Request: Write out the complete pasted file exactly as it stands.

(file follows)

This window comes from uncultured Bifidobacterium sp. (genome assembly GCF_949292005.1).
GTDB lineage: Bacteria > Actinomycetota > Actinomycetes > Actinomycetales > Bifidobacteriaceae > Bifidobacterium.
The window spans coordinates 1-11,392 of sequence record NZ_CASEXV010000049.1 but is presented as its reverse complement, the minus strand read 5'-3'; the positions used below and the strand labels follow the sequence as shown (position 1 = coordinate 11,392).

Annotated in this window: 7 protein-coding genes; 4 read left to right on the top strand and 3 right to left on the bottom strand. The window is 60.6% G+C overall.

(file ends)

This window comes from uncultured Bifidobacterium sp. (genome assembly GCF_949292005.1).
GTDB lineage: Bacteria > Actinomycetota > Actinomycetes > Actinomycetales > Bifidobacteriaceae > Bifidobacterium.
The window spans coordinates 1-11,392 of sequence record NZ_CASEXV010000049.1 but is presented as its reverse complement, the minus strand read 5'-3'; the positions used below and the strand labels follow the sequence as shown (position 1 = coordinate 11,392).

Annotated in this window: 7 protein-coding genes; 4 read left to right on the top strand and 3 right to left on the bottom strand. The window is 60.6% G+C overall.